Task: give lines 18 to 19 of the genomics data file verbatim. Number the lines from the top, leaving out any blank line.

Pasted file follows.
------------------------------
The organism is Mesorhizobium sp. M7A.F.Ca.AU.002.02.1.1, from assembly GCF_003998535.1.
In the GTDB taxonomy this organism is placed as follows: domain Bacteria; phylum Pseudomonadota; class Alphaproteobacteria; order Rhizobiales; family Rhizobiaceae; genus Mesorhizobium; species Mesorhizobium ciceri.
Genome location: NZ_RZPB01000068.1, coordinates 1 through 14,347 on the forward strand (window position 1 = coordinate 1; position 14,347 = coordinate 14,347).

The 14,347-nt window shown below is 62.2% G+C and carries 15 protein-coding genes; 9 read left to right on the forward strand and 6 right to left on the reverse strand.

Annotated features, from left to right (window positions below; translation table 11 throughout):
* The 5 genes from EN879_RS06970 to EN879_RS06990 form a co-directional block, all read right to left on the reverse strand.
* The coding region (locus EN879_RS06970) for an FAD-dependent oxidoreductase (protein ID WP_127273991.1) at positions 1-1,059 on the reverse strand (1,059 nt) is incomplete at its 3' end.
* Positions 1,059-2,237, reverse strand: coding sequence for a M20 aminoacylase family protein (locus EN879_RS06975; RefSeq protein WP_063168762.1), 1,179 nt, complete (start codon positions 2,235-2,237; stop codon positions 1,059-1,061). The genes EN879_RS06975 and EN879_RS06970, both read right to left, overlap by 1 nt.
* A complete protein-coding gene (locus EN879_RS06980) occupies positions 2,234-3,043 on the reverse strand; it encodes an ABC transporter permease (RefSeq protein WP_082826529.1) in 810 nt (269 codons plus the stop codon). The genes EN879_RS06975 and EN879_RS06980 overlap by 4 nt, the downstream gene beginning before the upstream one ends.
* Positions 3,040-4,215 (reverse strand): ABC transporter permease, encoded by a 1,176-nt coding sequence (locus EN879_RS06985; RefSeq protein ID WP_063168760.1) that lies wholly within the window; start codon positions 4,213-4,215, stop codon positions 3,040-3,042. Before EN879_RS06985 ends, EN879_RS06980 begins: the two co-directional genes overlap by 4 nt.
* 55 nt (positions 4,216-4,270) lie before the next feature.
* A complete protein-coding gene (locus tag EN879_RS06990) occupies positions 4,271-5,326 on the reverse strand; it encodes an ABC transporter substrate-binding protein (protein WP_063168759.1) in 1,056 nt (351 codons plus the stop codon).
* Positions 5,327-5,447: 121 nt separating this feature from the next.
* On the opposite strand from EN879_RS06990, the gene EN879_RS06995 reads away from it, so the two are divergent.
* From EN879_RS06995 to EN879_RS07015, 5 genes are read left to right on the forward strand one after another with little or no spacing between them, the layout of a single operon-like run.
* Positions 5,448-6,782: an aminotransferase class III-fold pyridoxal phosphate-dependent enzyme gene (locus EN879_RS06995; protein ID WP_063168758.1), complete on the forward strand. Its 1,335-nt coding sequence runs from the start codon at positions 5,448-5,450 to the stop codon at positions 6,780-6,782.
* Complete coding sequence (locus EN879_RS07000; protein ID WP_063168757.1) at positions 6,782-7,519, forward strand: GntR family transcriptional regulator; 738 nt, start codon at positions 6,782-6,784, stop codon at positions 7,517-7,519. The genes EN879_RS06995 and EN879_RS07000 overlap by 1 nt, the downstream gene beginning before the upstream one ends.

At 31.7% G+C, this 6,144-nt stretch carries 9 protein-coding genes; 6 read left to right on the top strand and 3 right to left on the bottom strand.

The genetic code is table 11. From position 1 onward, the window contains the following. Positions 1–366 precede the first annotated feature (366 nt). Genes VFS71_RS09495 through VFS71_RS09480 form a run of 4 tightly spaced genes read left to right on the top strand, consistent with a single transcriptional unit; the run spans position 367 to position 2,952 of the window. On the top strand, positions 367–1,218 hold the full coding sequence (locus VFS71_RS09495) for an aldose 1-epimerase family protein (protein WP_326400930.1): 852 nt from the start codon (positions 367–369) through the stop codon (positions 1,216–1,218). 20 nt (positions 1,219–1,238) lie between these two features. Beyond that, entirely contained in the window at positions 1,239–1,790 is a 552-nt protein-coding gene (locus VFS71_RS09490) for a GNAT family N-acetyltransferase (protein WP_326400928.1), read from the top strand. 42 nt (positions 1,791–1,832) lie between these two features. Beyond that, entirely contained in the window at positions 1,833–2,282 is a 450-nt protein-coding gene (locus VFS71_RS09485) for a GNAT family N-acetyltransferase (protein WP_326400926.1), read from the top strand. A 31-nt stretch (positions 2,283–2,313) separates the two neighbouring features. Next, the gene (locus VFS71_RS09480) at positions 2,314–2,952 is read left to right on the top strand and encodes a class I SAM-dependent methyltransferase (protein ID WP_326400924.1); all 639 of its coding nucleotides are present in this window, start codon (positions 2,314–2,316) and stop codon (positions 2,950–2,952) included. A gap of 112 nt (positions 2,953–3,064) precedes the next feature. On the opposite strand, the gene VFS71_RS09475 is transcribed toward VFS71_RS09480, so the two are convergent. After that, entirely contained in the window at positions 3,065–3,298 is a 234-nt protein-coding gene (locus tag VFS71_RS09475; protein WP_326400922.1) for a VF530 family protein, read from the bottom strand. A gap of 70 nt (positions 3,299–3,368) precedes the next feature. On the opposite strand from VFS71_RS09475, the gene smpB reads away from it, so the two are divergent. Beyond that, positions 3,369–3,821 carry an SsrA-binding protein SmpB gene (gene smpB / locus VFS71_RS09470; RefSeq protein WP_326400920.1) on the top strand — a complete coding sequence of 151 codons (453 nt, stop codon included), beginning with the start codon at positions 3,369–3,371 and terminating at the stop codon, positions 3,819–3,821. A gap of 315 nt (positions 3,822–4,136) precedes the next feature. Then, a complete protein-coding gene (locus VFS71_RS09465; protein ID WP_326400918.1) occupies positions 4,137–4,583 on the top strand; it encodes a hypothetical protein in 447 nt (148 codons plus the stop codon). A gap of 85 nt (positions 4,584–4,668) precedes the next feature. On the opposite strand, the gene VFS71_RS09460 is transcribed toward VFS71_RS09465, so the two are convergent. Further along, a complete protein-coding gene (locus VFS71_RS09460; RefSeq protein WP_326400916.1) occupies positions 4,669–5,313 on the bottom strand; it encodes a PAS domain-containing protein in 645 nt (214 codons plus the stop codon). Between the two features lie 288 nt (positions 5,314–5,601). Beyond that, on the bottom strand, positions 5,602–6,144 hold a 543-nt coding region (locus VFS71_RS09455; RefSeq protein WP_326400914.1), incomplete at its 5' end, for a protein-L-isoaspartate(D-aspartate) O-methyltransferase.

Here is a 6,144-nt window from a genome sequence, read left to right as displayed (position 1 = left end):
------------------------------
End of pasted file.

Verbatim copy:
At 31.7% G+C, this 6,144-nt stretch carries 9 protein-coding genes; 6 read left to right on the top strand and 3 right to left on the bottom strand.

The genetic code is table 11. From position 1 onward, the window contains the following. Positions 1–366 precede the first annotated feature (366 nt). Genes VFS71_RS09495 through VFS71_RS09480 form a run of 4 tightly spaced genes read left to right on the top strand, consistent with a single transcriptional unit; the run spans position 367 to position 2,952 of the window. On the top strand, positions 367–1,218 hold the full coding sequence (locus VFS71_RS09495) for an aldose 1-epimerase family protein (protein WP_326400930.1): 852 nt from the start codon (positions 367–369) through the stop codon (positions 1,216–1,218). 20 nt (positions 1,219–1,238) lie between these two features. Beyond that, entirely contained in the window at positions 1,239–1,790 is a 552-nt protein-coding gene (locus VFS71_RS09490) for a GNAT family N-acetyltransferase (protein WP_326400928.1), read from the top strand. 42 nt (positions 1,791–1,832) lie between these two features. Beyond that, entirely contained in the window at positions 1,833–2,282 is a 450-nt protein-coding gene (locus VFS71_RS09485) for a GNAT family N-acetyltransferase (protein WP_326400926.1), read from the top strand. A 31-nt stretch (positions 2,283–2,313) separates the two neighbouring features. Next, the gene (locus VFS71_RS09480) at positions 2,314–2,952 is read left to right on the top strand and encodes a class I SAM-dependent methyltransferase (protein ID WP_326400924.1); all 639 of its coding nucleotides are present in this window, start codon (positions 2,314–2,316) and stop codon (positions 2,950–2,952) included. A gap of 112 nt (positions 2,953–3,064) precedes the next feature. On the opposite strand, the gene VFS71_RS09475 is transcribed toward VFS71_RS09480, so the two are convergent. After that, entirely contained in the window at positions 3,065–3,298 is a 234-nt protein-coding gene (locus tag VFS71_RS09475; protein WP_326400922.1) for a VF530 family protein, read from the bottom strand. A gap of 70 nt (positions 3,299–3,368) precedes the next feature. On the opposite strand from VFS71_RS09475, the gene smpB reads away from it, so the two are divergent. Beyond that, positions 3,369–3,821 carry an SsrA-binding protein SmpB gene (gene smpB / locus VFS71_RS09470; RefSeq protein WP_326400920.1) on the top strand — a complete coding sequence of 151 codons (453 nt, stop codon included), beginning with the start codon at positions 3,369–3,371 and terminating at the stop codon, positions 3,819–3,821. A gap of 315 nt (positions 3,822–4,136) precedes the next feature. Then, a complete protein-coding gene (locus VFS71_RS09465; protein ID WP_326400918.1) occupies positions 4,137–4,583 on the top strand; it encodes a hypothetical protein in 447 nt (148 codons plus the stop codon). A gap of 85 nt (positions 4,584–4,668) precedes the next feature. On the opposite strand, the gene VFS71_RS09460 is transcribed toward VFS71_RS09465, so the two are convergent. Further along, a complete protein-coding gene (locus VFS71_RS09460; RefSeq protein WP_326400916.1) occupies positions 4,669–5,313 on the bottom strand; it encodes a PAS domain-containing protein in 645 nt (214 codons plus the stop codon). Between the two features lie 288 nt (positions 5,314–5,601). Beyond that, on the bottom strand, positions 5,602–6,144 hold a 543-nt coding region (locus VFS71_RS09455; RefSeq protein WP_326400914.1), incomplete at its 5' end, for a protein-L-isoaspartate(D-aspartate) O-methyltransferase.